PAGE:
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Consumer Reports Investigates Vitamins And Supplements: Ten Dangers That May Surprise You
Date:8/2/2012

YONKERS, N.Y., Aug. 2, 2012 /PRNewswire-USNewswire/ -- In a new report in its September issue and online at www.ConsumerReports.org, Consumer Reports identifies ten hazards that might surprise the large swath of American adults—more than 50 percent—who take vitamins, herbs, or other nutritional supplements.

"Patients sometimes assume that supplements are safe because they are 'all natural,' but not all supplements are truly natural. In fact, one of the greatest safety hazards to consumers involves supplements that have been spiked with prescription drugs or toxic metals," said Jose Luis Mosquera, M.D., medical adviser, Consumer Reports, and an internist who specializes in integrative health and medicine.

Consumer Reports identifies ten hazards distilled from interviews with experts, published research, and its own analysis of reports of serious adverse events submitted to the Food and Drug Administration (FDA), obtained through a Freedom of Information Act request.  Here are some of the hazards discussed in the report, plus advice for staying safe:   

1.  Supplements are not risk-free.  More than 6,300 reports describing an excess of 10,300   serious outcomes, including 115 deaths and more than 2,100 hospitalizations, 1,000 serious injuries or illnesses, 900 emergency-room visits, and some 4,000 other important medical events, streamed into the FDA from supplement companies, consumers, health-care providers, and others between 2007 and mid-April 2012.  CR notes that the reports by themselves don't prove that supplements caused the problems, but the raw numbers are cause for concern. Current laws make it difficult for the FDA to order a problem product off the market. In fact, to date, the FDA has banned only one ingredient, ephedrine alkaloids.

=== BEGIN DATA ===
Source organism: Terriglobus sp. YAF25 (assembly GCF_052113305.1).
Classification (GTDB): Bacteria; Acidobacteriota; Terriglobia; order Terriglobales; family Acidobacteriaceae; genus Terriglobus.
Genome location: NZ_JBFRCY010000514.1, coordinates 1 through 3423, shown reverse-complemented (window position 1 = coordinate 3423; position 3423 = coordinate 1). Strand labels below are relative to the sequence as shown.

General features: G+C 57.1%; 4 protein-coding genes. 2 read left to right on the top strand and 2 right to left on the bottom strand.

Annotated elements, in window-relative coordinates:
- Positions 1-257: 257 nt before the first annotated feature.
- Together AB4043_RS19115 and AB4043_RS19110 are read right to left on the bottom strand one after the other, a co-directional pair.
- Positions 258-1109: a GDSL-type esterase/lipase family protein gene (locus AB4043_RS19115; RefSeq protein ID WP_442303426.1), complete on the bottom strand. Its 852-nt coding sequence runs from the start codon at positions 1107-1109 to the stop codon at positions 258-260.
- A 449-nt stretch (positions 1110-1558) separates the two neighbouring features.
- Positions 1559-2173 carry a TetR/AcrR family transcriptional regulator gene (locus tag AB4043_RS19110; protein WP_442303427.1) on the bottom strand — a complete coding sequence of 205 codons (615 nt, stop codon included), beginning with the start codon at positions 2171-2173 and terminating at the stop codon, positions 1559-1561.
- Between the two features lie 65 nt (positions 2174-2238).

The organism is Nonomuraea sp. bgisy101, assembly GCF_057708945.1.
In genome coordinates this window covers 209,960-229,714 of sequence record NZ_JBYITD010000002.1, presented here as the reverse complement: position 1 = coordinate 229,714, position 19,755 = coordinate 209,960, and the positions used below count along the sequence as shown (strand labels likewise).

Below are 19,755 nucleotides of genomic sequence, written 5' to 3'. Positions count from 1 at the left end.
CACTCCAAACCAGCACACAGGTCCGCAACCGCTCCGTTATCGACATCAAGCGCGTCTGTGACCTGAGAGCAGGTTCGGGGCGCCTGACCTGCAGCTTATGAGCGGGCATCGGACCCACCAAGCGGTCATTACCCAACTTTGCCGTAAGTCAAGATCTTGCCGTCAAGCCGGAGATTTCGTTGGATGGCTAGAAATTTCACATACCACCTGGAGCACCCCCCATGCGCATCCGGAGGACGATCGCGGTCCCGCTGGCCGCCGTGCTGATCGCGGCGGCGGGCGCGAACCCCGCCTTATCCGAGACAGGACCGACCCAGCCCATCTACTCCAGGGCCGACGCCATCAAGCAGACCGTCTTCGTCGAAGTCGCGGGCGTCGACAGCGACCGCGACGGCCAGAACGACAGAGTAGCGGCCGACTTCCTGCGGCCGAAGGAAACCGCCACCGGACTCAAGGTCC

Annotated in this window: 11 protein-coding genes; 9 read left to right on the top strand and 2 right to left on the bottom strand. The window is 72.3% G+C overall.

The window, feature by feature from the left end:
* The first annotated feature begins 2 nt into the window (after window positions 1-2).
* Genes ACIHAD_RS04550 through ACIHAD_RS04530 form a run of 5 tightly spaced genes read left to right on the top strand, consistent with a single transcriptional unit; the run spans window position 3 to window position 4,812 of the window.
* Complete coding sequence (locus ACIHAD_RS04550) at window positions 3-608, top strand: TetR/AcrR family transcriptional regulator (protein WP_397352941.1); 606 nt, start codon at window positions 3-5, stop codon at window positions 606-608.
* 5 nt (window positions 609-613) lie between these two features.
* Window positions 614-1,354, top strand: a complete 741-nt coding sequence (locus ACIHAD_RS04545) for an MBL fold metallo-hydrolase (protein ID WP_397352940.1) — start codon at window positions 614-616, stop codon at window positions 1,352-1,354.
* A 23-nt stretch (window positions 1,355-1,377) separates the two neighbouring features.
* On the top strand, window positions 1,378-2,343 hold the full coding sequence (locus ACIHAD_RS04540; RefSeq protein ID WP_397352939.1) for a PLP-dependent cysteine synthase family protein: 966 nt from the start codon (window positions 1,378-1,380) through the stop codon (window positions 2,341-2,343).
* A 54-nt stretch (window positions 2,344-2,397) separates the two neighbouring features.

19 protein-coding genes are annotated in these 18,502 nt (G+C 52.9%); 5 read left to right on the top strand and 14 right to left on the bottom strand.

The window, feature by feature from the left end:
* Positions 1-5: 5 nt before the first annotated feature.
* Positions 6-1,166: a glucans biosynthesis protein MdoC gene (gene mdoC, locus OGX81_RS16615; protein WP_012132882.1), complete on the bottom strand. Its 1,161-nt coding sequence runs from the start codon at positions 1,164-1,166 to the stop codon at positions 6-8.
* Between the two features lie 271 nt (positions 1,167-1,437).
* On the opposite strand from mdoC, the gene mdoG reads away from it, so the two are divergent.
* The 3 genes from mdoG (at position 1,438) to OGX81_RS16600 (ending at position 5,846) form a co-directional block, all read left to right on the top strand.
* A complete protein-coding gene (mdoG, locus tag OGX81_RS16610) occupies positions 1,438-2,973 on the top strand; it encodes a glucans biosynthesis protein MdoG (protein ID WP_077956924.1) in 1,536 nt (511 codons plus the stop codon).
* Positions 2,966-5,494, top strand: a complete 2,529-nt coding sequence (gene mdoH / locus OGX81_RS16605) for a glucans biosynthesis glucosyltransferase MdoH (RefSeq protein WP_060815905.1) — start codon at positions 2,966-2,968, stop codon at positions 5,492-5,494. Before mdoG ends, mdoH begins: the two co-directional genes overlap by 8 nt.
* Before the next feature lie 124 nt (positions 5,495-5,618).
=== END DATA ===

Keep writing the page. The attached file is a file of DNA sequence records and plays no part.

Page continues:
• Protect yourself: Search the FDA's website at www.fda.gov for warnings, alerts, or voluntary recalls involving a supplement you are thinking of taking.  If you suspect you're having a bad reaction to a supplement, tell your doctor. You can also report your problem to the FDA at 800-332-1088 or www.fda.gov/medwatch.

2.  Some supplements are really prescription drugs.  According to Daniel Fabricant, Ph.D,  director of the FDA's Division of Dietary Supplement Programs, dietary supplements spiked with prescription drugs are the "largest threat" to consumer safety. Many recalled products have the same or similar active ingredients as prescription drugs such as sildenafil (Viagra), tadalafil (Cialis), and sibutramine (Meridia, a weight-loss drug that was removed from the market in 2010 because of evidence that it increased the risk of heart attacks and strokes). Others contained synthetic steroids.  "As a result, adulterated products can cause some of the same side effects and interactions that a consumer may be trying to avoid by opting for supplements instead of prescription drugs," says Dr. Mosquera.

  • Protect yourself. Consult your doctor if you are having trouble in the bedroom (it could indicate an underlying health problem).  And try to slim down with diet and exercise.  Build muscle by weight training.   

3.  You can overdose on vitamins and minerals.  Unless your health-care provider tells you that you need more than 100 percent of the recommended daily intake of a particular nutrient, you probably don't.  Megadoses of the fat-soluble vitamins A, D, E, and K can cause problems, and even some standard doses may interfere with certain prescription medicines.  "Surprisingly, some people may experience adverse effects from even normal doses of a vitamin or mineral supplement, especially patients with digestive issues or those who take blood thinners," says Dr. Mosquera.